Saturday 24 February 2018

Russian roulette may decide Trap future

Daniel McDonnell

Daniel McDonnell

GIOVANNI Trapattoni's future looks set to be decided in Moscow tomorrow night amid fresh speculation about the manager's position as his contract draws to a close.

The FAI board are keen to retain the services of the 72-year-old if Ireland make a Euro 2012 play-off, a target that would be difficult to achieve if Russia take full points on home soil. However, in light of the association's well-documented financial concerns, Trapattoni would have to accept a third pay cut, with suggestions he could face up to a 50pc reduction in his €1.7m-a-year deal.

Assistant boss Marco Tardelli said John Delaney mentioned nothing of the sort when the FAI chief executive discussed the contract issue with the management team earlier in the week. An FAI spokesman said it was an informal chat in the team hotel rather than a scheduled meeting.

"I spoke with John Delaney two or three days ago and he never told me about this," said a puzzled Tardelli. "For me, it's speculation. Also, two years ago, we took a cut in our contracts."

So, would it be a problem to take a pay cut? "Not too much," replied Tardelli, with a smile. A 50pc cut? "Maybe I don't understand well in English, but John Delaney didn't talk to me about that," replied the World Cup winner. "Many times, we speak with John and the board decide to continue or not. You know our idea, we want to stay on."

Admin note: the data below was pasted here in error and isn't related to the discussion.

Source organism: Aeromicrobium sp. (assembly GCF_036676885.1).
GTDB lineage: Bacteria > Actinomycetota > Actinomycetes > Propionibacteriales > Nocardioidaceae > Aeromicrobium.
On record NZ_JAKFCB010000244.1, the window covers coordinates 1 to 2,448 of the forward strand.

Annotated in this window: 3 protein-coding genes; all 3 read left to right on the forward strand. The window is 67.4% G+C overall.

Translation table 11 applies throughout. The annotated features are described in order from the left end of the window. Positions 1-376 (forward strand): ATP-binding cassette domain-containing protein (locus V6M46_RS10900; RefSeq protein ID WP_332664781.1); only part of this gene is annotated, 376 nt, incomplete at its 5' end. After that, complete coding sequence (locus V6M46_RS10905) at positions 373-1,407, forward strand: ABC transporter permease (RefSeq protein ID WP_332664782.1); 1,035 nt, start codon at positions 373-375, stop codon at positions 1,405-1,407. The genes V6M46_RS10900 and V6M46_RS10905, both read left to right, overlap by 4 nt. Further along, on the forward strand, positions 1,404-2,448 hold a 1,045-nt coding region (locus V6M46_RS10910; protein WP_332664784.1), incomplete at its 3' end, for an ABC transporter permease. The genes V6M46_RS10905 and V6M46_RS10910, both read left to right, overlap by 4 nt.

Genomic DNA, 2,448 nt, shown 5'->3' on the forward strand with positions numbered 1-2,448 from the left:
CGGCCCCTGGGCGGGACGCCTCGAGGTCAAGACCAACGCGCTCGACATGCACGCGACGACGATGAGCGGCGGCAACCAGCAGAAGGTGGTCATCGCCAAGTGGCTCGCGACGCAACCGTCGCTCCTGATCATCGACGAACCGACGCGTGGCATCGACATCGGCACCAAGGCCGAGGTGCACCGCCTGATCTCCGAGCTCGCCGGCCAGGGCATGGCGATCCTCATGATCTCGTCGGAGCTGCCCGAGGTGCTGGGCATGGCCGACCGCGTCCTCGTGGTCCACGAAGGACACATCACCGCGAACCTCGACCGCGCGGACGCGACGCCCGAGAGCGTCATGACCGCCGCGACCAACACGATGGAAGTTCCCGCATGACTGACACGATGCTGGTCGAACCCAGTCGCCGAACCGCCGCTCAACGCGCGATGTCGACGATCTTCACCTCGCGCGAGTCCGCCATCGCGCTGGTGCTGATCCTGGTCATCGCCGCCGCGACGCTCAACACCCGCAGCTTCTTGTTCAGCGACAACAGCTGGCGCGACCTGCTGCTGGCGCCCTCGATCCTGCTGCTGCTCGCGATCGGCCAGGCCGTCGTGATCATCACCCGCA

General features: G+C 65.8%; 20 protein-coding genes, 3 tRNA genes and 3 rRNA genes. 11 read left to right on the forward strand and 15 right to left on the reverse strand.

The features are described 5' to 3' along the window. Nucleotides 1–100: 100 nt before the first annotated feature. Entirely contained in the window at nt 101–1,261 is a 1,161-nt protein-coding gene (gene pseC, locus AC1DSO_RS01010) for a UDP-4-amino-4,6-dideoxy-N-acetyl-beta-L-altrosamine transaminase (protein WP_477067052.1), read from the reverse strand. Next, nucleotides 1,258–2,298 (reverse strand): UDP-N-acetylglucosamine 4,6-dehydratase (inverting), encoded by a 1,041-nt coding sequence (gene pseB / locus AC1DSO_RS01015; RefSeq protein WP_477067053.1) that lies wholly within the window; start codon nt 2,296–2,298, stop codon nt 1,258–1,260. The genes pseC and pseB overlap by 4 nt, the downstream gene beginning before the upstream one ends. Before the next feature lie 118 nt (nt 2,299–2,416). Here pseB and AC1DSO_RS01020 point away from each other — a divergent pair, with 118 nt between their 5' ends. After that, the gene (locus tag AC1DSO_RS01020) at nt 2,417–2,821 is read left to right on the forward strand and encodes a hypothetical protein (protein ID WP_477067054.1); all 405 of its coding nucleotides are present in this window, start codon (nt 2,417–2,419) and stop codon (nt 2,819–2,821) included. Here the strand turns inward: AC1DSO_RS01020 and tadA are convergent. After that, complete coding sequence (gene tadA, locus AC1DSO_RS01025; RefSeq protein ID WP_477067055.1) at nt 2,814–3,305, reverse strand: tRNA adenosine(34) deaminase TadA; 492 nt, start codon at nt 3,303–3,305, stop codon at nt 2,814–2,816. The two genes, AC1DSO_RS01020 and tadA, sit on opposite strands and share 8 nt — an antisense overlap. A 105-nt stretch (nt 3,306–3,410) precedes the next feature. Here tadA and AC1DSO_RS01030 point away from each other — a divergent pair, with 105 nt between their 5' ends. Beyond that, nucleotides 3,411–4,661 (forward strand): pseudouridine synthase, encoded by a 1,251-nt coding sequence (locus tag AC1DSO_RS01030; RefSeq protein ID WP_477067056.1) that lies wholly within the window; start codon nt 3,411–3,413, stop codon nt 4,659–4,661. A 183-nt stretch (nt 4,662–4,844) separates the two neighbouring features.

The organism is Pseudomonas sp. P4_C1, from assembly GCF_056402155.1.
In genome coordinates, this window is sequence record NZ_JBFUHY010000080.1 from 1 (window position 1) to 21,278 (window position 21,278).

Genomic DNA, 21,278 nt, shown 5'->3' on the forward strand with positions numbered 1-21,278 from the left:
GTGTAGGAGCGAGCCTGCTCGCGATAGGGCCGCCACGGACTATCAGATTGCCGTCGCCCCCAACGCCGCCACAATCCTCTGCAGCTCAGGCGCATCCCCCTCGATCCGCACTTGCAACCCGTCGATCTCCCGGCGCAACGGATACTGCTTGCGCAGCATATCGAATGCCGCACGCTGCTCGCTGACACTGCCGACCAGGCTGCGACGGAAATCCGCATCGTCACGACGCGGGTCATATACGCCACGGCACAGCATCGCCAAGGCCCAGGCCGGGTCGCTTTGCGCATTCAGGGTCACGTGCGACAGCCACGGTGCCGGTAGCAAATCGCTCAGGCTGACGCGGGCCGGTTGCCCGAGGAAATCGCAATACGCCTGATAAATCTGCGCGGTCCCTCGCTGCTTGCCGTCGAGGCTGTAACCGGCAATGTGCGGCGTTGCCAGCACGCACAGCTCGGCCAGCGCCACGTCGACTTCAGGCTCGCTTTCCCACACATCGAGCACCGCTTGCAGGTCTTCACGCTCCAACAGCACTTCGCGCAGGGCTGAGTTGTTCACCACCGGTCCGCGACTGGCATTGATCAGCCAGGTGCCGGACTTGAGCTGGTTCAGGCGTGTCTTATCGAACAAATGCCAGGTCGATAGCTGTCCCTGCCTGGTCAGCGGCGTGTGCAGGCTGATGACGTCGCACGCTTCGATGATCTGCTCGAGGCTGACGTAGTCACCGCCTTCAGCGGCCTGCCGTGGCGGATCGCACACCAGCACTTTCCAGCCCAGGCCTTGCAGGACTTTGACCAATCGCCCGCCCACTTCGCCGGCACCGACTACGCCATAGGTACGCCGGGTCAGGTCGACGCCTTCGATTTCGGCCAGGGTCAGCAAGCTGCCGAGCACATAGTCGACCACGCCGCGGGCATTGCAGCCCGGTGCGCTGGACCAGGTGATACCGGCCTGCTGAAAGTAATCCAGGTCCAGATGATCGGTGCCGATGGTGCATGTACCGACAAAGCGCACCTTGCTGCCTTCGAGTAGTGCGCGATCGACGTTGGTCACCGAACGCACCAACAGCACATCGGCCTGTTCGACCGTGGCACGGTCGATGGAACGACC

Certainly, Trapattoni has made no secret of his desire to stay on, and the FAI -- who pay half his wages, with businessman Denis O'Brien taking care of the rest -- would like to keep the Italian regime in place if Ireland enjoy a strong finish to this Euro 2012 campaign.

Nevertheless, there is a school of thought that believes qualification should be the minimum requirement for securing a new deal.

The outlay on Trapattoni was designed to end a major tournament drought stretching back to 2002 and, while Ireland were deeply unlucky to miss out on the World Cup after the infamous night in Paris, they have work to do to even make a European Championship play-off following Friday's deflating draw with Slovakia.

An unlikely win in Moscow would put Ireland top of the group with two games remaining, while a draw would give them a fair shout of making a play-off.

Defeat would spell trouble for Trapattoni, although if the price of a new contract is a substantial drop in earnings, he may begin to question the extent of the desire to keep him in charge.

Irish Independent

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